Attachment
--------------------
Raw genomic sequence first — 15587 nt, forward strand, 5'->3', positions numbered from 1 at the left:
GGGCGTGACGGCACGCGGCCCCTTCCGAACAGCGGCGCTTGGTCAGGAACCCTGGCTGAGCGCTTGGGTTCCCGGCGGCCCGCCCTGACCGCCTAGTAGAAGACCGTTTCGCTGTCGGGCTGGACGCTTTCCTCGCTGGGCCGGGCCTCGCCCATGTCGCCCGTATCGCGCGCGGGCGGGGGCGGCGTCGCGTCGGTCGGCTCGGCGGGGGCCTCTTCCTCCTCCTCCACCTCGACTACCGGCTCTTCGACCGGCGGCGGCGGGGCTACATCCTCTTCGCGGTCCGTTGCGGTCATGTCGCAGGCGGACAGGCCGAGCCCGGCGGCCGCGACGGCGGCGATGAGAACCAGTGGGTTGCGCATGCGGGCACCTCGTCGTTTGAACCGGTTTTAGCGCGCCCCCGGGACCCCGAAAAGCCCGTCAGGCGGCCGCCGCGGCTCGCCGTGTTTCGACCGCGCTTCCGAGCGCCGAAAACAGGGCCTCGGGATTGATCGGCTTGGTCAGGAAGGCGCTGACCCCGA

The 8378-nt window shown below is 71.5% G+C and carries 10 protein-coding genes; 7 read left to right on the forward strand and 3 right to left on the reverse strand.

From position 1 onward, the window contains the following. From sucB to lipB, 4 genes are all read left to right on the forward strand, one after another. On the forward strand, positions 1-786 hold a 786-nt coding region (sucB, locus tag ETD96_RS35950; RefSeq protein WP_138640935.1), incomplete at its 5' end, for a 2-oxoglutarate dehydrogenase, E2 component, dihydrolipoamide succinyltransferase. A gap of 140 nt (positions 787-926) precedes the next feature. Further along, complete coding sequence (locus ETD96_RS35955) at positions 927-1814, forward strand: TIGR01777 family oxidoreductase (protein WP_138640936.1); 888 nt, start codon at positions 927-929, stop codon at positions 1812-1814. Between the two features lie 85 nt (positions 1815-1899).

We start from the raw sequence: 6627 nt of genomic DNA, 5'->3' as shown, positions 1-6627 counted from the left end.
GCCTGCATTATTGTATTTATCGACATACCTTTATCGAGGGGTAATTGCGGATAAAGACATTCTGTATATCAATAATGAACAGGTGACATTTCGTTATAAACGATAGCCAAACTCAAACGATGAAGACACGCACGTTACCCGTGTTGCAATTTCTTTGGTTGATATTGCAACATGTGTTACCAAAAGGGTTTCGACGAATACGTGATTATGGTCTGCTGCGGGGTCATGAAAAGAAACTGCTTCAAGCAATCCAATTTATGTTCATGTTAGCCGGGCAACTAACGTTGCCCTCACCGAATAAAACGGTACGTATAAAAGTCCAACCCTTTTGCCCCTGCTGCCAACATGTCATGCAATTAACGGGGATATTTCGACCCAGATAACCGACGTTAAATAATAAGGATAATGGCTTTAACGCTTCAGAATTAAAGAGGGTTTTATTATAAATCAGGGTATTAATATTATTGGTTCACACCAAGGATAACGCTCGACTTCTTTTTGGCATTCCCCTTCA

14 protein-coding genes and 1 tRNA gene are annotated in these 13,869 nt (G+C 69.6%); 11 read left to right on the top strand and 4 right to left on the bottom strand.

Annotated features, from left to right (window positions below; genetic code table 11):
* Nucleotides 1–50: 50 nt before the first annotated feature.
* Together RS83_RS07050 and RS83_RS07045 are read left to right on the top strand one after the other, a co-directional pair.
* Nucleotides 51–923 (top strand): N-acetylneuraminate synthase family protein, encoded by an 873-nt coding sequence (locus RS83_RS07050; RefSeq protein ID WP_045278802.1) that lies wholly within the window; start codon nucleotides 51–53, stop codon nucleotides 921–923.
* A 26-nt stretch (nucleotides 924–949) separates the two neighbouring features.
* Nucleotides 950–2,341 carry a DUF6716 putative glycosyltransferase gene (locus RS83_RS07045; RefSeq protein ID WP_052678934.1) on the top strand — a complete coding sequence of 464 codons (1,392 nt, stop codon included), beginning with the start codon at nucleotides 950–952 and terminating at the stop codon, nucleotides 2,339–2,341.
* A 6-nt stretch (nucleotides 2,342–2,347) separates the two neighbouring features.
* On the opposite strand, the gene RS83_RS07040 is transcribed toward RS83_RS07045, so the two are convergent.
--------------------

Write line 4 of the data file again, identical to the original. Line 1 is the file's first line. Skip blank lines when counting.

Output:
From position 1 onward, the window contains the following. From sucB to lipB, 4 genes are all read left to right on the forward strand, one after another. On the forward strand, positions 1-786 hold a 786-nt coding region (sucB, locus tag ETD96_RS35950; RefSeq protein WP_138640935.1), incomplete at its 5' end, for a 2-oxoglutarate dehydrogenase, E2 component, dihydrolipoamide succinyltransferase. A gap of 140 nt (positions 787-926) precedes the next feature. Further along, complete coding sequence (locus ETD96_RS35955) at positions 927-1814, forward strand: TIGR01777 family oxidoreductase (protein WP_138640936.1); 888 nt, start codon at positions 927-929, stop codon at positions 1812-1814. Between the two features lie 85 nt (positions 1815-1899).